Minor earthquake hits southern France

The epicentre was recorded in the commune of Oloron-Sainte-Marie, around 35 kilometres from Pau

An earthquake of magnitude 3.9 has been recorded in the Pyrénées-Atlantiques in southern France, hitting the department in the early hours of yesterday morning (Saturday November 2).

Tremors were felt at 6h22, with the epicentre thought to be the commune of Oloron-Sainte-Marie in Barcus, around 35 kilometres from the nearest town of Pau, in the region of Nouvelle-Aquitaine.

The quake registered 3.9 on the Richter scale, according to early reports from the national seismic surveillance network, RéNass (which is based in Strasbourg, in Grand Est).

This compares to the lesser 3.2 magnitude registered by the seismic activity recorders in the Pyrénées.

The quake was around nine kilometers deep, RéNass said.

No serious damage has been reported, and local newspaper La République des Pyrénées said: “Local firefighters did not report any interventions.”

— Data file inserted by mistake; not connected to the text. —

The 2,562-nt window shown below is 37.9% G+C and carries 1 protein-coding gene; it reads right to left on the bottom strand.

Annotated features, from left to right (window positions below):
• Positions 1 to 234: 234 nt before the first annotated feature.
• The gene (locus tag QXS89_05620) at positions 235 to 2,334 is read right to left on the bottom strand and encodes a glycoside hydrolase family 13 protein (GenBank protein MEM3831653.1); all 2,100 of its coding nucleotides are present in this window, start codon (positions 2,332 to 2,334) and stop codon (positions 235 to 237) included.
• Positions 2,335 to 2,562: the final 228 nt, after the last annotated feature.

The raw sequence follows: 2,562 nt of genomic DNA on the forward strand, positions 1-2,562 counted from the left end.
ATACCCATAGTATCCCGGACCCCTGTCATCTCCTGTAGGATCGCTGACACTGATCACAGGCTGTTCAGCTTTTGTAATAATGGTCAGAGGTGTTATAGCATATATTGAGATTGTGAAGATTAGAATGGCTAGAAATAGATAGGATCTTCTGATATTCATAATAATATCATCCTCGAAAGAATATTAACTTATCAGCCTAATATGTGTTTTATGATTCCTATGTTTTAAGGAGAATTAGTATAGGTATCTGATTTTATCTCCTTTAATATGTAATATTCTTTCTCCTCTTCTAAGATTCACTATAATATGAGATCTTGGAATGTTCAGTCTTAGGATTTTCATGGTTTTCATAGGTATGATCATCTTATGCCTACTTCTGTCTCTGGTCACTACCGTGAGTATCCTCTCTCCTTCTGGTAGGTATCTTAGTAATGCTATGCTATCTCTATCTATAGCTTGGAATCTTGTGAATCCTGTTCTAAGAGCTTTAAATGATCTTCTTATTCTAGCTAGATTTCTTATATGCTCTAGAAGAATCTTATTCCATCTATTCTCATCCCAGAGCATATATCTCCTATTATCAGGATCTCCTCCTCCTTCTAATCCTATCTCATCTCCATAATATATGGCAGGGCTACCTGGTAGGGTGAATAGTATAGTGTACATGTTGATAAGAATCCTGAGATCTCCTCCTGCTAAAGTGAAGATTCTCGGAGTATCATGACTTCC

The Richter scale, developed in 1935 by Charles Richter, measures the strength of an earthquake.

The scale is logarithmic, meaning that an increase of one unit actually signals an earthquake 10 times’ as powerful - so a quake measuring 3 on the scale is 10 times’ as strong as a quake measuring 2.

According to reports adapted from US Geological Survey documents, quakes are considered to be minor from 3.0 to 3.9 on the scale, and are often felt by people nearby, but hardly ever cause any damage.

Quakes registering 4-4.9 may cause objects inside houses to move, but usually no further damage; those registering 5-5.9 may cause damage to unstable buildings; and those registering 6-6.9 may cause more serious effects.

Quakes registering from 7-9.9 will cause severe, destructive damage, and are only felt every 1-20 years.

No earthquake has yet reached the “top magnitude” of 10.0; but the strongest ever recorded was the Great Chilean Earthquake in Chile, in 1960, which was recorded at 9.5 on the Richter scale, and killed more than 6,000 people.

Stay informed:
Sign up to our free weekly e-newsletter
Subscribe to access all our online articles and receive our printed monthly newspaper The Connexion at your home. News analysis, features and practical help for English-speakers in France

More articles from French news
More articles from Connexion France
Other articles that may interest you


Loading some business profiles...

Loading some classifieds...